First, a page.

2.9. mRNA and MicroRNA Target Gene Prediction and Bioinformatics Analysis

Target mRNAs of differentially produced microRNAs were predicted using DIANA-TarBase database v6.0, which includes experimentally validated targets from the literature. To explore the potential biological function of the microRNAs’ profile and their targets, DIANA-mirPath v2.0 (http://snf-515788.vm.okeanos.grnet.gr/) was used to perform enrichment analysis of microRNA’s target mRNAs in the KEGG pathway and in GO terms [22].

2.10. Statistical Analysis

Data analyses were performed using GraphPad Prism 6 software. Statistical comparisons were performed by using Student’s -test. values less than 0.05 were considered significant. Graphed data are presented as or SEM.

3. Results

3.1. TcES Reduces the Inflammatory Response of LPS-Induced BMDM

Previously, we demonstrated the ability of TcES in reducing the development of inflammatory and autoimmune diseases in rodent models [48]. The effect of TcES in counteracting detrimental inflammatory responses in vivo is associated with the emergence of polarized macrophages towards an M2 phenotype [4, 5, 11]. Although studies in our laboratory indicate a role for TcES in blocking the IFN-γ/STAT1 signaling pathway in macrophages [17], the effect of TcES in inducing directly M2 macrophages remains to be elucidated. To define the macrophage profile elicited by TcES, we first determined the levels of the inflammatory cytokines IL-12, IL-6, TNFα, and IL-10 in cultures from BMDM. The cells were stimulated (Figure 1(a)) for 4 h or 24 h with TcES (henceforth MTcES), E. coli lipopolysaccharide (MLPS), interleukin-4 (MIL-4), TcES+LPS (MTcES+LPS), TcES+IL-4 (MTcES+IL-4), or PBS (M0). Supernatants obtained from MTcES displayed higher levels of IL-10 and deficient levels of inflammatory cytokines (IL-6 and TNFα) compared to all the groups at 4 h poststimulus (Figures 1(b) and 1(e)). However, IL-10 production by MTcES did not continue at 24 h. Interestingly, we found that exposure of macrophages to TcES and stimulated with LPS (MTcES+LPS) significantly reduced the production of IL-12, IL-6, and TNFα compared to those in MLPS at 24 h (Figures 1(c) and 1(e)). Increased IL-10 levels were observed in supernatants from MTcES+LPS compared with all groups at 24 h (Figure 1(b)). A similar trend was identified in the levels of the mRNA for Tnf at 24 h poststimulus (Figure 1(f)), whereas levels of Il10 mRNA were similar between all groups at 24 h (Figure 1(g)). Our results suggest that TcES play a role in downregulating the production of proinflammatory cytokines in LPS-induced BMDM, by increasing the production of a regulatory cytokine.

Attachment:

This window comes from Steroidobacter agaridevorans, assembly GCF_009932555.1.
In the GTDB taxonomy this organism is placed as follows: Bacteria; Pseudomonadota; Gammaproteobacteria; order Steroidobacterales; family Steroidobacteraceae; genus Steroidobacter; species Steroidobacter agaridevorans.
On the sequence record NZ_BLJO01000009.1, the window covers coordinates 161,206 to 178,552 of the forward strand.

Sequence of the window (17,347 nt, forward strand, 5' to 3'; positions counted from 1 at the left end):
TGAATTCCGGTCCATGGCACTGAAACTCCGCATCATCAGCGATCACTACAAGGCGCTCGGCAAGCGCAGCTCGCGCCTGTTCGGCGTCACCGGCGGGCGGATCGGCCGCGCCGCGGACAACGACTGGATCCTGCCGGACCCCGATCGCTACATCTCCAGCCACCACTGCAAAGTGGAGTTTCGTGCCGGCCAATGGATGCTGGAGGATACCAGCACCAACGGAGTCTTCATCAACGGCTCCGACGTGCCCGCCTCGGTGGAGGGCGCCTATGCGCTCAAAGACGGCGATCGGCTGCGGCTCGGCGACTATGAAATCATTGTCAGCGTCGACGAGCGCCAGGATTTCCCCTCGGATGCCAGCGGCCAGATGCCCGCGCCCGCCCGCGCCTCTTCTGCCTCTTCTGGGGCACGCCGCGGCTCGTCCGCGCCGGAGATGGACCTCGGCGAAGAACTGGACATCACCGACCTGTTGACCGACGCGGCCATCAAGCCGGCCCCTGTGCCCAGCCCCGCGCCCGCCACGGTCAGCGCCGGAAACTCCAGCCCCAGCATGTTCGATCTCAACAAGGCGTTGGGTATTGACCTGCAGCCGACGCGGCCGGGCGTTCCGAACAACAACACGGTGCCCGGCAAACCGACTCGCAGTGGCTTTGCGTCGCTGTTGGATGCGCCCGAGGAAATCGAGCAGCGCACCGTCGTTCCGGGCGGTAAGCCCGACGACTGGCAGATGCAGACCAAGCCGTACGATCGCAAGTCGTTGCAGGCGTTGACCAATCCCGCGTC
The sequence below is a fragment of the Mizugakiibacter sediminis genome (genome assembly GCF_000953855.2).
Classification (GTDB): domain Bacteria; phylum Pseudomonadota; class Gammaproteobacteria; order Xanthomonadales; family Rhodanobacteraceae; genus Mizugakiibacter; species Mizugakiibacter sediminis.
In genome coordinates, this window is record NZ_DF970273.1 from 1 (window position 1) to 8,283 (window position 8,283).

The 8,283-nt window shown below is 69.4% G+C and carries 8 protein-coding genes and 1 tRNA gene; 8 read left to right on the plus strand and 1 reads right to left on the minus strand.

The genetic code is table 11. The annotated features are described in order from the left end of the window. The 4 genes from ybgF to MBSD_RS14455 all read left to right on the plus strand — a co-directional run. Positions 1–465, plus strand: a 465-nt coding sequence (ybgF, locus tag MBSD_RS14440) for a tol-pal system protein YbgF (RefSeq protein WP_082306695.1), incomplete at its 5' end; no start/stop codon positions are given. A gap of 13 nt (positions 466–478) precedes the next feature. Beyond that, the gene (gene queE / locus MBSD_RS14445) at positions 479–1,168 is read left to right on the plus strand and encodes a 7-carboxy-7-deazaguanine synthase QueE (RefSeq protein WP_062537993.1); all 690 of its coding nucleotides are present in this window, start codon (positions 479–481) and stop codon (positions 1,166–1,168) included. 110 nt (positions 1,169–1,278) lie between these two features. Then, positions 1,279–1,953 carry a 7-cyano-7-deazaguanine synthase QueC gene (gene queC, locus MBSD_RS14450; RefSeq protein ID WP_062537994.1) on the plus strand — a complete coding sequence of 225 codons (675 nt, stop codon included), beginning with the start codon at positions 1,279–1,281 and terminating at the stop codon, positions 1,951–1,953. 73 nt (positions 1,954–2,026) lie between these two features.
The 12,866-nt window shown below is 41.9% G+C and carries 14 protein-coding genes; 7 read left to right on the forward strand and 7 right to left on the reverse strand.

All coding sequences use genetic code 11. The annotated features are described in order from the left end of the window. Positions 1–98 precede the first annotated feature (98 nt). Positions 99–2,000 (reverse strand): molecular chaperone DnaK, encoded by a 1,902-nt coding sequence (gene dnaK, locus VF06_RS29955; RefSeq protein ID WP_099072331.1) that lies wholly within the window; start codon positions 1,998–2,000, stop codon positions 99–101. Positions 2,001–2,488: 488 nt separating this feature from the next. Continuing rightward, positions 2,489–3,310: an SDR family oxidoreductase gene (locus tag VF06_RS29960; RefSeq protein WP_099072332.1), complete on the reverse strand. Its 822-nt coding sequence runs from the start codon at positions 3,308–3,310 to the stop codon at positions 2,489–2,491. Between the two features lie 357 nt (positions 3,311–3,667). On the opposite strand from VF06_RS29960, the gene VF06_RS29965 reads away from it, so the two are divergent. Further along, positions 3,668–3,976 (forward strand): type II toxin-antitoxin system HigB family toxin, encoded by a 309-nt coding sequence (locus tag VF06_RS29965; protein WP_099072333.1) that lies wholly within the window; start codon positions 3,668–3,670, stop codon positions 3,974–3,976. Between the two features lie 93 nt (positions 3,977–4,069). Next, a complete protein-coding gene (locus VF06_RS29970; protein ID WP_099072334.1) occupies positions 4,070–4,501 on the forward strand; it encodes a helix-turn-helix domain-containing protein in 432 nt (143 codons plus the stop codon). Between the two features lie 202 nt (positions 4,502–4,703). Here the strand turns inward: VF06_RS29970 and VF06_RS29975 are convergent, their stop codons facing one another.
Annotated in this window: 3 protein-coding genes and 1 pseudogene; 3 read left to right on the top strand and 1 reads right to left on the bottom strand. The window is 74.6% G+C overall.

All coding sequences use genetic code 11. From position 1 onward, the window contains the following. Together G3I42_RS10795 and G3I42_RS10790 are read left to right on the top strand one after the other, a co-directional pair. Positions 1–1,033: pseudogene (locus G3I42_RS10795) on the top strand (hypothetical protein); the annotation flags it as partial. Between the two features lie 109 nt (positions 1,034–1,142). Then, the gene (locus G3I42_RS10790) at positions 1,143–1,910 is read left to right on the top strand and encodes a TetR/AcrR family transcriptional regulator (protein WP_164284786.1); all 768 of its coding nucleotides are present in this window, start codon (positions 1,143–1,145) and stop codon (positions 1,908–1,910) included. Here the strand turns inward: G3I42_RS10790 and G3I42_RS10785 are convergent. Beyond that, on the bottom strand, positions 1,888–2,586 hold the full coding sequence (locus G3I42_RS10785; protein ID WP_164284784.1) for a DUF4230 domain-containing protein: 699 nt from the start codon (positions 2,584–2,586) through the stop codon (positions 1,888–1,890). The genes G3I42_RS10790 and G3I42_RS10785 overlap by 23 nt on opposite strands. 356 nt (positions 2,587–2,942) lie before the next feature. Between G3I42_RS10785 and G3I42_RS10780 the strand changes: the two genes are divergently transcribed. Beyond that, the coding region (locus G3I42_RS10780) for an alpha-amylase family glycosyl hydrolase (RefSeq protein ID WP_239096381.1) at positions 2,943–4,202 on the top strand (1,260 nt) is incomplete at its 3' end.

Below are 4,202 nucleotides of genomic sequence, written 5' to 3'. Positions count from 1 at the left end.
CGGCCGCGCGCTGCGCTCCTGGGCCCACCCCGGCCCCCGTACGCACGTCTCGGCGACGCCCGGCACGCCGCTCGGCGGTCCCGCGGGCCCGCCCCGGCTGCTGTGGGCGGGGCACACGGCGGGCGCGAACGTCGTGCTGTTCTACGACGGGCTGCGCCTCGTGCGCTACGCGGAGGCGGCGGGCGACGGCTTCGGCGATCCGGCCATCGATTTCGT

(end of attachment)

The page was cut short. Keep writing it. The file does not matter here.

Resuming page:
Figure 1: TcES regulates the production of inflammatory cytokines in LPS-induced macrophages. (a) Flow diagram of general experimental design. For differentiation of macrophages, bone marrow progenitor cells were cultured with rM-CSF at 37°C 5% CO2 for 7 days. On completion day, BMDM were washed and stimulated with the following stimuli: LPS (1 μg/mL), TcES (25 ng/mL), or both for 4 or 24 hours. The supernatants, total RNA or cells were harvested for later procedures. (b) Kinetics levels of IL-10, (c) IL-6, (d) IL-12, and (e) TNFα in supernatants from stimulated BMDM. Evaluation of the levels of (f) Tnf and (g) Il10 mRNA by RT-qPCR in groups of stimulated macrophages mentioned above (, 3 replicates condition). mRNA levels are represented as mean relative (±SD). Data are representative of 3 independent experiments using 3 replicates per stimuli. Significance was calculated using -test. , , and .

To gain insight in the phenotypic profile induced by TcES in macrophages, we used flow cytometry technique to determine the production of intracellular nitric oxide synthase (NOS2), and arginase-1 (ARG1), as the conventional markers for M1 and M2 profiles, respectively, in BMDM. Our results showed that while MLPS and MIL-4 presented increased percentages of NOS2+ and ARG1+ macrophages, respectively, MTcES displayed limited production of these molecules (Figures 2(a) and 2(d)). Additionally, similar percentages of NOS2+ BMDM were found between MTcES+LPS and MLPS, and comparable ARG1+ BMDM were observed when analyzing MTcES+IL-4 versus MIL-4 (Figures 2(a) and 2(d)). Levels of mRNA Arg1 by RT-qPCR showed similar trends as the flow cytometric analysis (Figure 2(f)). While the levels of Nos2 mRNA were upregulated in MTcES+LPS compared to M0 but significantly reduced compared to MLPS (Figure 2(e)). These data suggest that the stimulus with TcES, either alone or in combination with LPS or IL-4, has a limited role in inducing the production of canonical M1 or M2 markers. Nevertheless, these antigens play a role in downregulating the proinflammatory response to LPS in BMDM.